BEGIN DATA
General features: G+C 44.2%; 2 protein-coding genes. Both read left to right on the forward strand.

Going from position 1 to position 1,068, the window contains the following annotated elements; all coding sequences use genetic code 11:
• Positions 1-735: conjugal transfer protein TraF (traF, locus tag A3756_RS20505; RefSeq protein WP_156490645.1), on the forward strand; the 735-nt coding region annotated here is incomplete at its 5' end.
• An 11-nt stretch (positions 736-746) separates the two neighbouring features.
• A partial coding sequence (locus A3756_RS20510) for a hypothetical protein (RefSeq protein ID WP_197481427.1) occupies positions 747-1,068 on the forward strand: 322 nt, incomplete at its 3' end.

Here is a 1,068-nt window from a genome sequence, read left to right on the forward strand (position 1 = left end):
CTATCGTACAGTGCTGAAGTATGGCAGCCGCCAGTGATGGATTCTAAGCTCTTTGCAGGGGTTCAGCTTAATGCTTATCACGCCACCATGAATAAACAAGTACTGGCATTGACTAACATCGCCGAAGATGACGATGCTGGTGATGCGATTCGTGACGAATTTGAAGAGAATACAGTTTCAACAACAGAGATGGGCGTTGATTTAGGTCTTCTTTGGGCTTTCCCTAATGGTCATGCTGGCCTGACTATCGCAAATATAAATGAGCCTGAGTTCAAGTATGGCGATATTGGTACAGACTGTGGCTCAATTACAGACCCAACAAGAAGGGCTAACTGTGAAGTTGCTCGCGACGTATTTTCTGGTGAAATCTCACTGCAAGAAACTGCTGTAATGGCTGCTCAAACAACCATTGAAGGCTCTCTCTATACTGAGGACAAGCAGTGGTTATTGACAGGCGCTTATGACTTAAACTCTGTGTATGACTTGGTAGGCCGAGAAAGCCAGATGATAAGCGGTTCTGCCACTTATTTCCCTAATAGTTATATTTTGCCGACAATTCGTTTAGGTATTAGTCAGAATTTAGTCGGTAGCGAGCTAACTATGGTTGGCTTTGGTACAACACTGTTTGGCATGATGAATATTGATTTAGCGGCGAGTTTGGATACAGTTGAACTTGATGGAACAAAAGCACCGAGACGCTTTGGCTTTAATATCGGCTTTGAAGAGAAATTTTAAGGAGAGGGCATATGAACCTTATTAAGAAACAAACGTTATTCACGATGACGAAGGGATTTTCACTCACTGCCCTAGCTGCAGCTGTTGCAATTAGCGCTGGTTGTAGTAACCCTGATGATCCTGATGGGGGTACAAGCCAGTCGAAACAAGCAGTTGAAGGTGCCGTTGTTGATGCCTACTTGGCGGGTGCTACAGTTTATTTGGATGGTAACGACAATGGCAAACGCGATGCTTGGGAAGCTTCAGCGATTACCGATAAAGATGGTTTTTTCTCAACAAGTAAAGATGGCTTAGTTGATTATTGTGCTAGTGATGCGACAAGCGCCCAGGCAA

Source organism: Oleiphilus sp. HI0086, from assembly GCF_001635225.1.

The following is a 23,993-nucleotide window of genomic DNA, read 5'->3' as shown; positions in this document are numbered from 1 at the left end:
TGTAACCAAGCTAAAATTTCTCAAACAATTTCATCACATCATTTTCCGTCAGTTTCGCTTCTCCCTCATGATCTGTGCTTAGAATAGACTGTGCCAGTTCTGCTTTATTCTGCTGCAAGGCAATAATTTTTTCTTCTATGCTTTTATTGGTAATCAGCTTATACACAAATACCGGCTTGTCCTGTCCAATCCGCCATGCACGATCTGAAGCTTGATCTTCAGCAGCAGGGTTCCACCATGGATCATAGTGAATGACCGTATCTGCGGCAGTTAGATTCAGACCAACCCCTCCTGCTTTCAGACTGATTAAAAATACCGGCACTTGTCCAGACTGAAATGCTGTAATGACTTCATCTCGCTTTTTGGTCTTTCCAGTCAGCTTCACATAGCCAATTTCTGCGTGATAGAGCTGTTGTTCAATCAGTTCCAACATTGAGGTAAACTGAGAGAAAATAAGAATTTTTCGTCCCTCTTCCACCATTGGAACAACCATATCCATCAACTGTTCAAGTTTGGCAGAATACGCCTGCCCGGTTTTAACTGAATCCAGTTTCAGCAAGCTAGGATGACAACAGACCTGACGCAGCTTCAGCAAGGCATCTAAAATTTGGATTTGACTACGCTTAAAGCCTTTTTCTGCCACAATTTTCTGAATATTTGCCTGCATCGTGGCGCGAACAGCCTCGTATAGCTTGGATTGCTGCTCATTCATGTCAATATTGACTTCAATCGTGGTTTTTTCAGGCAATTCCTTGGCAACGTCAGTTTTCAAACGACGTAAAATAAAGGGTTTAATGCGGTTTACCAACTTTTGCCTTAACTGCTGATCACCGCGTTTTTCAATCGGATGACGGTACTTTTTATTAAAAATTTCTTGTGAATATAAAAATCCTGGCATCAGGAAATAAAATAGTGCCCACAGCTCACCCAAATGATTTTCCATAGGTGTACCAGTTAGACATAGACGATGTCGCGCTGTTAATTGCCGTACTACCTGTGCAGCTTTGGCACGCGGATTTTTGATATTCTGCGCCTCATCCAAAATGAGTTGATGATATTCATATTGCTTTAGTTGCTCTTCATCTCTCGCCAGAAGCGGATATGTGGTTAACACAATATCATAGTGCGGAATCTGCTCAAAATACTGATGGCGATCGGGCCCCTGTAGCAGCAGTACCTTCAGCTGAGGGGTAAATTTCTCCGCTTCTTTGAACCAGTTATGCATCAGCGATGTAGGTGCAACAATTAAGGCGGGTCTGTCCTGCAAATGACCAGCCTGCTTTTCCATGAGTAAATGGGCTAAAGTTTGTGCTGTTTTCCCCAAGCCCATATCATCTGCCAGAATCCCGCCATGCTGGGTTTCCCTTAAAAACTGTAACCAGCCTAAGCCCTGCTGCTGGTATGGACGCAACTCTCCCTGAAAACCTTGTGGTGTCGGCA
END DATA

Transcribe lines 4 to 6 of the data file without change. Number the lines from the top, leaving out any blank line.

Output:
• An 11-nt stretch (positions 736-746) separates the two neighbouring features.
• A partial coding sequence (locus A3756_RS20510) for a hypothetical protein (RefSeq protein ID WP_197481427.1) occupies positions 747-1,068 on the forward strand: 322 nt, incomplete at its 3' end.

Here is a 1,068-nt window from a genome sequence, read left to right on the forward strand (position 1 = left end):